Photo: Bishops walk on the grounds of Mundelein Seminary Jan. 2 at the University of St. Mary of the Lake in Illinois, near Chicago. The U.S. bishops began their Jan. 2-8 retreat at the seminary. (CNS/Bob Roller)
In a strongly worded, eight-page letter to U.S. bishops, Pope Francis has rebuked the prelates not only for covering up sexual abuse but for unhealthy conflicts and divisions among themselves, which have “gravely” and “seriously” undercut the church’s credibility.
“God’s faithful people and the Church’s mission continue to suffer greatly as a result of abuses of power and conscience and sexual abuse, and the poor way that they were handled, as well as the pain of seeing an episcopate lacking in unity and concentrated more on pointing fingers than on seeking paths of reconciliation,” the pope wrote.
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“Clearly, a living fabric has come undone, and we, like weavers, are called to repair it,” Francis wrote to the bishops, who are gathered Jan. 2-8 for a weeklong retreat, which the pope had requested as part of the bishops’ response to renewed attention on clergy sexual abuse.
That repair will require humility and service to restore trust, not self-centeredness, competition or “concern with marketing or strategizing to reclaim lost prestige or to seek accolades,” the pope wrote.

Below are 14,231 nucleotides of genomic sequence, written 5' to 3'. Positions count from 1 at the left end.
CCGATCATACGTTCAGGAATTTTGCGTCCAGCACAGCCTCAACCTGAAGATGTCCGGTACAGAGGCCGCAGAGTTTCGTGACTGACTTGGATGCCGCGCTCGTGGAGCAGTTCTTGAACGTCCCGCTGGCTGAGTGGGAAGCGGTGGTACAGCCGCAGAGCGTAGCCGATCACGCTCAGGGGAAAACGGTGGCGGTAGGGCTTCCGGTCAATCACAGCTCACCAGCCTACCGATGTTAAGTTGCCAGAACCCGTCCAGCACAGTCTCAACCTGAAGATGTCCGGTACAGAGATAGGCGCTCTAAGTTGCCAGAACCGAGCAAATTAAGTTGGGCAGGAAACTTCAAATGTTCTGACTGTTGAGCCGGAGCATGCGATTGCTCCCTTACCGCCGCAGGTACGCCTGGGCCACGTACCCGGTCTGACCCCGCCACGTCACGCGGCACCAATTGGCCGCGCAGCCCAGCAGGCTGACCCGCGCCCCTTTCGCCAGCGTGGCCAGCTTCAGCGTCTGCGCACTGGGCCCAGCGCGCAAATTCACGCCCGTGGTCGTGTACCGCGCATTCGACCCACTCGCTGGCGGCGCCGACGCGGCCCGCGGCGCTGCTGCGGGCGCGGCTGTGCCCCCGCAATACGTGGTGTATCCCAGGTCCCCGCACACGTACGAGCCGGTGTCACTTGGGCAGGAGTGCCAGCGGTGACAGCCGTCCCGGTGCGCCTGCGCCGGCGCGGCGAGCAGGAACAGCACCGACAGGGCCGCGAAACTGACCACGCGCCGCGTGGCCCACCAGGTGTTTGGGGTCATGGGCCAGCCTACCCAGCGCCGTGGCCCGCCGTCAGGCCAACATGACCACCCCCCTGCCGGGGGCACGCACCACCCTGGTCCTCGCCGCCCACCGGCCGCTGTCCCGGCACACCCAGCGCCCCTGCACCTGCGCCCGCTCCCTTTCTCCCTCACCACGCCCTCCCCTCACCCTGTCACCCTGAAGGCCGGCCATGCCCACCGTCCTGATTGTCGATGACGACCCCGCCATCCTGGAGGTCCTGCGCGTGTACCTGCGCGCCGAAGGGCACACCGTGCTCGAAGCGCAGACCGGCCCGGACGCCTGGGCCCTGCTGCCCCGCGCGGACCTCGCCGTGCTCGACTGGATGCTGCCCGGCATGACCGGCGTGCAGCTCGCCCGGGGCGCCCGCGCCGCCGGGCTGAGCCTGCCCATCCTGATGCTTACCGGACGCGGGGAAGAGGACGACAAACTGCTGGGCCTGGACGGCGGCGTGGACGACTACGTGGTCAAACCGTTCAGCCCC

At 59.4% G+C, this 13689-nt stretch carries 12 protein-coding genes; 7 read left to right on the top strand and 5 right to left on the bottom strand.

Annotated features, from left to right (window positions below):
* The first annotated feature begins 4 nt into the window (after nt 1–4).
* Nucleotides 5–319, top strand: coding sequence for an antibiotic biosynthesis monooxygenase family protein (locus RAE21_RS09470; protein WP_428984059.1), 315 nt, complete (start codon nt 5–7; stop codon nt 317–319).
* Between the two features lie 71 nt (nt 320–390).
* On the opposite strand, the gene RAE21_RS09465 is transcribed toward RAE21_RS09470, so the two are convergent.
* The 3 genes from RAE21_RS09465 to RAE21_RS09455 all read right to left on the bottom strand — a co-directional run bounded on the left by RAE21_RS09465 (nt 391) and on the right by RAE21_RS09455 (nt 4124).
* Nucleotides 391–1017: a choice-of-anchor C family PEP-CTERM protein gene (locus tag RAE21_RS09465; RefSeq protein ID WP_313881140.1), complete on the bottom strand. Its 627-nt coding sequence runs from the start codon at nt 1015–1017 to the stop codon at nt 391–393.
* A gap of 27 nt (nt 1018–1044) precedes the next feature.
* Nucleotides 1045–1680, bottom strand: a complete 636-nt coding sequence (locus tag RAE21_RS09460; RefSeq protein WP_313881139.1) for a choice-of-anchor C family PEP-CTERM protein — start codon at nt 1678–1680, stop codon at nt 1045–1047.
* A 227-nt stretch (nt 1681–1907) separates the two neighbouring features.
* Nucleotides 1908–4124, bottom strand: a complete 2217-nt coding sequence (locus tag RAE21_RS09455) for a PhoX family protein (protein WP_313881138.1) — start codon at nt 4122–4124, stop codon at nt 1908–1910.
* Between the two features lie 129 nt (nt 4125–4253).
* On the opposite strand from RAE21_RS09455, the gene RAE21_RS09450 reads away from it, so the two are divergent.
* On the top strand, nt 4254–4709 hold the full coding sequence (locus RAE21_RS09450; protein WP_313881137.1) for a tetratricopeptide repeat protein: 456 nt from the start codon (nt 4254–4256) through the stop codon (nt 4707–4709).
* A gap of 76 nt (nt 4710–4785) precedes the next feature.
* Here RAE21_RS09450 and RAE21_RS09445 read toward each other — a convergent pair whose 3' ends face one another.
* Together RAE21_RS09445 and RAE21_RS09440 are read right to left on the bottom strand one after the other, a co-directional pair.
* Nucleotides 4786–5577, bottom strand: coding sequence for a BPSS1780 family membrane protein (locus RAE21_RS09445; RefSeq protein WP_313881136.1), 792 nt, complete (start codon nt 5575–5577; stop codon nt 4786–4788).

Since last summer’s revelations about alleged misconduct by then-Cardinal Theodore McCarrick and the subsequent Pennsylvania grand jury report, which detailed decades of alleged abuse by hundreds of priests, the country’s bishops have failed to respond as a unified body, and debate in the church has degenerated into typical “culture war” fights.
The pope, citing the words of Jesus to his bickering disciples, makes clear that he believes “it cannot be like that with you,” instead calling for a “collegial spiritual fatherhood that does not offer banal responses or act defensively.”
“This approach demands of us the decision to abandon a modus operandi of disparaging, discrediting, playing the victim or the scold in our relationships, and instead to make room for the gentle breeze that the Gospel alone can offer,” Francis wrote.
“Let us try to break the vicious circle of recrimination, undercutting and discrediting, by avoiding gossip and slander in the pursuit of a path of prayerful and contrite acceptance of our limitations and sins, and the promotion of dialogue, discussion and discernment.”
The pope quoted recently canonized St. Paul VI: “If we want to be pastors, fathers and teachers, we must also act as brothers.”
“Amid the upset and confusion experienced by our communities, our primary duty is to foster a shared spirit of discernment, rather than to seek the relative calm resulting from compromise or from a democratic vote where some emerge as ‘winners’ and others not,” Francis wrote, adding emphatically: “No!”
“It is about finding a collegial and paternal way of embracing the present situation, one that, most importantly, can protect those in our care from losing hope and feeling spiritually abandoned,” he said.